Using qualitative behavior assessment to investigate the effect of tourist presence on the welfare in captive tigers (Panthera tigris) in three tourism facilities in Thailand

Tanya S Erzinçlioğlu*, Kenny M D Rutherford

*Corresponding author for this work

Research output: Contribution to journalArticlepeer-review


Numerous facilities around the world offer tourists interactive experiences with captive tigers. Yet, the animal welfare implications of this practice have not been widely studied. This study aimed to investigate whether qualitative behavioral assessment (QBA) could: (i) provide a valid indicator of tiger's emotional state and (ii) be applied to assess whether unfamiliar human presence with hand-raised captive tigers had an impact on the emotional state of those tigers. To investigate this, QBA was applied to video clips of hand-raised captive tigers from three sites (two offering unfamiliar human interaction, Sites A and C, and one retirement site with no direct interactions, Site B) in Thailand. QBA allows inferences to be made about animal emotion on the basis of descriptions of behavioral expression. Analysis, using a free choice profiling methodology, was provided by observers (N = 38) split between three groups; tiger keepers and vets from the Thai venues (n = 12), UK-based animal behavior MSc and vet students (n = 16), and international tiger keepers (n = 10). Tigers (N = 35) were split between Sites A (n = 7), B (n = 18), and C (n = 10) and filmed at three time points; morning (0800–0930 h); midday, (1130–1230 h); and evening, (1630–1830h) totaling 105 clips. Using generalized procrustes analysis, a consensus profile was calculated for each observer group. Two meaningful dimensions of behavioral expression, explaining 75.0% of the variation, were observed across these groups: Dimension 1 (D1: “active”/“interested”/“agitated” to “relaxed”/“calm”/“chilled-out”) and Dimension 2 (D2: “bored”/“stressed”/“frustrated” to “relaxed”/“curious”/“interested”). There was clear agreement between the three observer groups in terms of tiger emotional expression along D1. However, agreement was more variable on D2. The behavioral expression on D1 was not significantly affected by site but was significantly affected by an interaction between age and time of day. Time of day also affected scores on D2, with the Thai observer group also showing an effect of site. During the midday period, when unfamiliar humans were present, all tiger age groups showed more positive behavioral expressions on D1 (lower scores: “relaxed”/“calm”/“chilled-out”) and more negative behavioral expressions on D2 (higher scores: “bored”/“stressed”/“frustrated”), which could indicate that the presence of unfamiliar humans was a stressor. However, tigers in the retirement Site C also displayed similar behavioral expressions, which could indicate a deeper welfare issue. With further development, QBA could be used as part of a valid tool for long-term measurement of behavioral expression in captive tigers.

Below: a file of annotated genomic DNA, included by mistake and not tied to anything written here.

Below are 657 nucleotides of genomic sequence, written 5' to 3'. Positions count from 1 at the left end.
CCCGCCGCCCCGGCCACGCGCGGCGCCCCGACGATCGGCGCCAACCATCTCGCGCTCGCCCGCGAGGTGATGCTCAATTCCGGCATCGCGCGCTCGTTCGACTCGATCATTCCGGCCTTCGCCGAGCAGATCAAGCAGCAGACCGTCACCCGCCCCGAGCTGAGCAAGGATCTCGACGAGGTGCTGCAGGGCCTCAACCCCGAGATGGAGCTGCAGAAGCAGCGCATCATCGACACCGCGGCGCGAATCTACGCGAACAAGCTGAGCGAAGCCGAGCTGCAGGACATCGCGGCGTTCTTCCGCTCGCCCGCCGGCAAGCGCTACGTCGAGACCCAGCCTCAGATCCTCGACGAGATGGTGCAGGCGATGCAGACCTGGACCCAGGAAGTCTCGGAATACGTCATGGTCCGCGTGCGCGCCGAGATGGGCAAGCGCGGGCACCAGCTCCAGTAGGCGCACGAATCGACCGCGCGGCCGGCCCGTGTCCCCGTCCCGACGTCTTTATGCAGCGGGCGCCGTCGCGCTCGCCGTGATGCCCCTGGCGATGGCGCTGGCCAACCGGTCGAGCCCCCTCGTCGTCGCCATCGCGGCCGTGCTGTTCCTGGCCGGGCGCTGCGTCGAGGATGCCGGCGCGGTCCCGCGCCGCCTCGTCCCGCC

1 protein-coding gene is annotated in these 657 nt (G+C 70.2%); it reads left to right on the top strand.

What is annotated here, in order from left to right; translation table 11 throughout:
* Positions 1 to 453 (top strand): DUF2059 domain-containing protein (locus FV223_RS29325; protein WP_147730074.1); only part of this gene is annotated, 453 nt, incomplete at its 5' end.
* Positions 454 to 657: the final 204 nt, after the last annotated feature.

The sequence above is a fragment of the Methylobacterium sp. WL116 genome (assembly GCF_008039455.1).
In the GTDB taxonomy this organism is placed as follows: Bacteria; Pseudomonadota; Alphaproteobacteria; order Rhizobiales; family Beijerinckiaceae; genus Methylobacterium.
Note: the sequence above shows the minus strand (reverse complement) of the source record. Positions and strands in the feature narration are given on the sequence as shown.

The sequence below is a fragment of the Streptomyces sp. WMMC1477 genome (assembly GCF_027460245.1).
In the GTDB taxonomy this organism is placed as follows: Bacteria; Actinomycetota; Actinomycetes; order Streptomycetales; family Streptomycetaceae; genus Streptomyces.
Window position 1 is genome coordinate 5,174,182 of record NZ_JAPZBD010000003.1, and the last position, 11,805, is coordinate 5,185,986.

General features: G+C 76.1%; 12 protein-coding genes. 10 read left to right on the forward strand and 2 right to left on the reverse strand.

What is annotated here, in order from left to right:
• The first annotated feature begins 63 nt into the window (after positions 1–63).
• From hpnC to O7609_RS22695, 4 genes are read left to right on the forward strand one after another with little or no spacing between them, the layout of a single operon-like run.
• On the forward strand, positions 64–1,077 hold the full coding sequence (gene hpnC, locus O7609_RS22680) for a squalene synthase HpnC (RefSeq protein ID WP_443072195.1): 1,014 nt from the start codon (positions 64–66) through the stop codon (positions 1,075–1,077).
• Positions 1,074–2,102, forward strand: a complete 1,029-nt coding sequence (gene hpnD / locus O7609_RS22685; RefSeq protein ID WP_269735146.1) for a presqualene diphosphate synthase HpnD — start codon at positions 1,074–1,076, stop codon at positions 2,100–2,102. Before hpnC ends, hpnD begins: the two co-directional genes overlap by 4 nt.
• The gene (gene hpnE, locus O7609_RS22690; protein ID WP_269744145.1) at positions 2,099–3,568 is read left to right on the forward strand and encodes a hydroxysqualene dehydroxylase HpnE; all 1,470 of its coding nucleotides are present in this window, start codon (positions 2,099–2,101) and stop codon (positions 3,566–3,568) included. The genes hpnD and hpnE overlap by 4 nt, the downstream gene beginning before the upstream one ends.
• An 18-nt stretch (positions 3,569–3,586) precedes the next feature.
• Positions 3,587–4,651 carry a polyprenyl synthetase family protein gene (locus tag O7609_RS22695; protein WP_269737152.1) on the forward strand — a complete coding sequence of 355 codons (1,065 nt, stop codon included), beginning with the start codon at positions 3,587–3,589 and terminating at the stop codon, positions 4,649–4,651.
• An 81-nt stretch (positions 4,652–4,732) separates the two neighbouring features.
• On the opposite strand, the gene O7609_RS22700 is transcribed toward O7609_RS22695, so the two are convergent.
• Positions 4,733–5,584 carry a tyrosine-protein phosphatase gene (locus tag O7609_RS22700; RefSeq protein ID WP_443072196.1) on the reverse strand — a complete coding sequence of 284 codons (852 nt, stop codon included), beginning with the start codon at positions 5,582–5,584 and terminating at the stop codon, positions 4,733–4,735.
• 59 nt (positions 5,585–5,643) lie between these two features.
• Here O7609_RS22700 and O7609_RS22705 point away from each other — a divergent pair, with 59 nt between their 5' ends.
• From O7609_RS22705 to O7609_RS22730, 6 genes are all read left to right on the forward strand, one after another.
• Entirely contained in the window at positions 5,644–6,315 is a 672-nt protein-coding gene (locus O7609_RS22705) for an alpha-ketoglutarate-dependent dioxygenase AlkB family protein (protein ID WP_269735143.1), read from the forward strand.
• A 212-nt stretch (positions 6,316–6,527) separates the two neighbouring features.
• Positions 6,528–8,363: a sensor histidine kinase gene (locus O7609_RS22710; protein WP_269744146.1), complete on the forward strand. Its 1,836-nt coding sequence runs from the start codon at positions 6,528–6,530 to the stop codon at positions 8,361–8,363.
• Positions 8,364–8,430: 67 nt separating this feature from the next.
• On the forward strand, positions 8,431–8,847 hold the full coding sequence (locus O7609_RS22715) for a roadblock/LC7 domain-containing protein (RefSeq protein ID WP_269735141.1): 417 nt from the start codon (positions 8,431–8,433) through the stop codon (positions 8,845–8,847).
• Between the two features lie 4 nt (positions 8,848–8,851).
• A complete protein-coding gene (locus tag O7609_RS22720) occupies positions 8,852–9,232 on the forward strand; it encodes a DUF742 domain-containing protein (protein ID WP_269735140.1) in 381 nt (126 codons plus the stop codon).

Original languageEnglish
Pages (from-to)42-54
Number of pages13
JournalZoo Biology
Issue number1
Early online date25 Sept 2023
Publication statusPrint publication - 1 Jan 2024

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  • animal welfare
  • human-animal interaction
  • free choice profiling
  • qualitative behavior assessment
  • human–animal interaction


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